In most design flows, the insertion of isolation gates, power switch structures etc. is done at the netlist stage. Hence, a whole range of static checks become essential as netlist structure is repeatedly transformed through synthesis, floor planning, power switch insertion, scan chain formation, clock tree synthesis, buffer tree insertion and timing fixes. Each iteration of the netlist transforms the design and its structure, thus requiring verification, at least statically if not dynamically after each transformation.

Gate-level static verification also depends on the availability of accurate library models. In the case of static verification, this information is present in the Liberty format, as we discussed in Chapter 5, “Multi-Voltage Testbench Architecture”. Gate level simulation also depends on the availability of cell level models that comprehend changes in voltage rails.

The other aspect of gate-level verification is the insertion of I/O cells such as pads. These typically have multiple domains within them and are sometimes part of the power network. Adding to the complexity, some cells come with built-in level shifters and isolation cells. Power intent formats vary widely in their range of expression, their ability to communicate hierarchically, and to impose rules on the overall integration. Overall, this is an area of extreme caution for the user. Even if complete automation was available, the amount of setup by the user is quite high.

In designs that rely on external power supplies, it becomes impossible to perform verification without testing the partitions of the I/O structure along the power rails and to account for any sequencing of power rails from the outside world. For such designs, I/O cells become part of essential coverage.

A quick glance at what static checks are needed can be found in Figure 6-2. A more exhaustive list is found in Appendix B.

figure 6-2

The list in Appendix B is exhaustive, but not necessarily universally applicable or complete. Specific design structures and IP require their own checks and need to be implemented for sign-off. However, it is interesting to note that all static structural checks emanate from a few simple requirements. A spatial crossing must be in an electrically safe state at all times, a power structure must be electrically viable at all times, and the design must not consume power in excess of what is needed.

It is increasingly common for users to adopt a methodology of reverse transformation from a power/ground connected netlist view to the power intent (spatial and partially temporal in nature). This exercise is helpful especially when hardened IP is integrated and enables robust checking in the back end.

So far, we have not broached the topic of power structure viability except in Chapter 1, “Introduction”. This brings us to the topic of a sign-off process for multi-voltage low power designs. As we mentioned in Chapter 1, power is as much a delivery and reliability problem as it is a density and leakage problem. On the delivery front especially, the ability of the power structures to handle peak current loads and current fluctuations is essential. Such checks must be part of an overall sign-off process.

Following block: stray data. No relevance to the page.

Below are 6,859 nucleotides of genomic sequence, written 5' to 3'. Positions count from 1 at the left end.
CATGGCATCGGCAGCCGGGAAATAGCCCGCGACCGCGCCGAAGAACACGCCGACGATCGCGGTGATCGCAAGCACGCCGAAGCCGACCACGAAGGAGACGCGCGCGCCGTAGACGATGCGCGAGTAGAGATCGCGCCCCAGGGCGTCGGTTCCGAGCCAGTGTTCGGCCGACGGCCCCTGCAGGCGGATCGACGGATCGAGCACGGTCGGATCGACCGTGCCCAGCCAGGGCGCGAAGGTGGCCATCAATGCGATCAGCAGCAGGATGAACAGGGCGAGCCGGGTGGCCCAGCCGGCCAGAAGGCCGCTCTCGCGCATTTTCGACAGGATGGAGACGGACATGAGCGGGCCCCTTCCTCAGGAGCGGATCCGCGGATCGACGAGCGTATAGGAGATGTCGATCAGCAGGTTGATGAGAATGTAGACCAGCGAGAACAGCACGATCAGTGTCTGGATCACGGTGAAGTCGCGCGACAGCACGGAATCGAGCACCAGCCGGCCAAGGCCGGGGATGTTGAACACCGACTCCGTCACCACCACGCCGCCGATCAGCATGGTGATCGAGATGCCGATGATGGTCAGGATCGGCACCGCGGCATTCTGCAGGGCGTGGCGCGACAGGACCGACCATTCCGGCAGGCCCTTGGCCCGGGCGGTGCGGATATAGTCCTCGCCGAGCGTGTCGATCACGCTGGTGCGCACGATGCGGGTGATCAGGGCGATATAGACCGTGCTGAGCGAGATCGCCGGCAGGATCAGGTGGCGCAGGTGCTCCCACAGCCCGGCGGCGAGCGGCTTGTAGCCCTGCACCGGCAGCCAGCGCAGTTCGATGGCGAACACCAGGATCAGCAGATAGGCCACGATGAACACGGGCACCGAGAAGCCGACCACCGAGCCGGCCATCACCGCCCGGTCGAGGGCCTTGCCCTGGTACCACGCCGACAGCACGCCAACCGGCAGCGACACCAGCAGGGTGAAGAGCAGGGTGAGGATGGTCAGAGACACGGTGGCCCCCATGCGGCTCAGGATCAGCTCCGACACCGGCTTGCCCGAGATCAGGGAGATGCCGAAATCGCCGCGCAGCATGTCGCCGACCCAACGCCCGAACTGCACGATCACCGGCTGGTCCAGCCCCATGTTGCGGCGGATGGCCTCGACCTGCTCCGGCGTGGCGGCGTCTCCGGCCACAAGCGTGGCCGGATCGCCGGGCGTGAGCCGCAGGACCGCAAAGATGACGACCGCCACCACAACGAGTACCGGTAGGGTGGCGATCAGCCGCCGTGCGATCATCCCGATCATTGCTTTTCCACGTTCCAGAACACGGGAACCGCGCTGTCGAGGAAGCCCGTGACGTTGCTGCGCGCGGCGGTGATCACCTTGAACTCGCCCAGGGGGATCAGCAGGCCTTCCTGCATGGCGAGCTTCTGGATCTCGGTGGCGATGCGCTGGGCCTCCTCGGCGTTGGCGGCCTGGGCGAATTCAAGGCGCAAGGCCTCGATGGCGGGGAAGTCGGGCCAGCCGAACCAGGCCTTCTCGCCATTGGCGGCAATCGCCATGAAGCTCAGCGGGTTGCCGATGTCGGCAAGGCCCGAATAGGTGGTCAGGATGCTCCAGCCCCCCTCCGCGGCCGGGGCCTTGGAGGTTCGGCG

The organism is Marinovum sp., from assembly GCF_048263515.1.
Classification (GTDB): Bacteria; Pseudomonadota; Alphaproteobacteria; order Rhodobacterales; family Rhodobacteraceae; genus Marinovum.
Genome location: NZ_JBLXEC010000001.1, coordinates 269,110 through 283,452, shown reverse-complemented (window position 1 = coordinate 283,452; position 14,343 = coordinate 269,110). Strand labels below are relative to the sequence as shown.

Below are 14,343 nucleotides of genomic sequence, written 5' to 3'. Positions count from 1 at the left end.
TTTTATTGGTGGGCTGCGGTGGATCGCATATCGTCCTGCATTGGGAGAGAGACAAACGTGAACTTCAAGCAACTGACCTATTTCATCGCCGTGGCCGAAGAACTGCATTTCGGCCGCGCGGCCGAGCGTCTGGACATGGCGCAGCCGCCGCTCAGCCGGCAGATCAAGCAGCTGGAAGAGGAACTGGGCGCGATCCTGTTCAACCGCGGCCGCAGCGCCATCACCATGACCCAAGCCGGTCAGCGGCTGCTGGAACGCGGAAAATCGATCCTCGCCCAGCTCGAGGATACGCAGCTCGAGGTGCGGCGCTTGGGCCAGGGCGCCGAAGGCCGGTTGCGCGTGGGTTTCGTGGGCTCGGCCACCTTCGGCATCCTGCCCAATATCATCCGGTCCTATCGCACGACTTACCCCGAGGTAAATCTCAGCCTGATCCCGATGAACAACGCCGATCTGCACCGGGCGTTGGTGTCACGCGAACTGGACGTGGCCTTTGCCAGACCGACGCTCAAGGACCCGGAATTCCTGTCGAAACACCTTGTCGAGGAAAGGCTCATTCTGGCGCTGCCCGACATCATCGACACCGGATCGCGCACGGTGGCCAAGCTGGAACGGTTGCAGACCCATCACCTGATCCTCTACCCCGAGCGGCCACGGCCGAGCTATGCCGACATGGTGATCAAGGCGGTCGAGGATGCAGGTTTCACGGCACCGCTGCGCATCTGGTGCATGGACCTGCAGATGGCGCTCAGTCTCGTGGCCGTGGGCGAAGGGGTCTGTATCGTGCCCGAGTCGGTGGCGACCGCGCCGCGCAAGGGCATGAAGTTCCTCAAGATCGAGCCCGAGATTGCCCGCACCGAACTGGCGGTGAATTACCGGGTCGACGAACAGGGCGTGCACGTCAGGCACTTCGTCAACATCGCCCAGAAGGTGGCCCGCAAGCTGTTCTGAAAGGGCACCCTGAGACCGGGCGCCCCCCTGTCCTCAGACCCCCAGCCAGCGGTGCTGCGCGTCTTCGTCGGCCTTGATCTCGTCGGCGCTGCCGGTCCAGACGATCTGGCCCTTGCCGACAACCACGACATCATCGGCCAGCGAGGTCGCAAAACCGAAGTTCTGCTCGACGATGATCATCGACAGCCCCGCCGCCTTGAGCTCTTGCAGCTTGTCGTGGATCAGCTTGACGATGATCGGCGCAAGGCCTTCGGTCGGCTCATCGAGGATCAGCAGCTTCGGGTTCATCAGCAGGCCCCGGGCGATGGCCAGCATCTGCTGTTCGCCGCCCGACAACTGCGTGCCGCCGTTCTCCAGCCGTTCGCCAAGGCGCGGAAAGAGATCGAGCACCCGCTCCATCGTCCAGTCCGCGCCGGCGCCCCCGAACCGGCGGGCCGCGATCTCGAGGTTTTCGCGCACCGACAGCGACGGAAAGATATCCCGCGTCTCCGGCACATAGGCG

Last but not least, is the topic of equivalence. A reference design and implementation may be equal when all islands are on and equal, but not necessarily equivalent as voltage changes are applied. Consider Figure 6-3: the multiplier block is moved from Domain 1 to an on/off domain in the implementation. An equivalence check that ignores the power down state of Domain 2 will not detect the error in the implementation. Even if one were to perform equivalence checks in the power down state, the isolation enable in the implementation tied to constant “1” or inactive level for formal verification will not detect the error. An active isolation value needs to be applied to detect the error.

figure 6-3

Note—the design as implemented will pass a purely static electrical check on the spatial crossings. Hence, a comparison to the original design is needed to ensure that the original architecture is preserved. Overall, across all the multi-voltage design styles, equivalence issues are indeed a tricky problem. In recent times, commercial solutions to solve this important problem are increasingly available. We conclude this subsection with an essential sign-off rule.

Rule 6.5 — The implementation must be checked both as a stand alone as well as for equivalence to the original reference design across all power states.


Printed with permission from Jadcherla, et al, Verification Methodology Manual for Low Power (Synopsys, Inc.: Mountain View, CA). Copyright (c) 2009 by Synopsys, Inc., ARM Limited, and Renasas Technology Corp. All rights reserved.

Synopsys customers can download a free copy of the book at The companion Low-Power Methodology Manual is similarly available at

Next week: Multivoltage Verification—Dynamic Verification and Hierarchical Power Management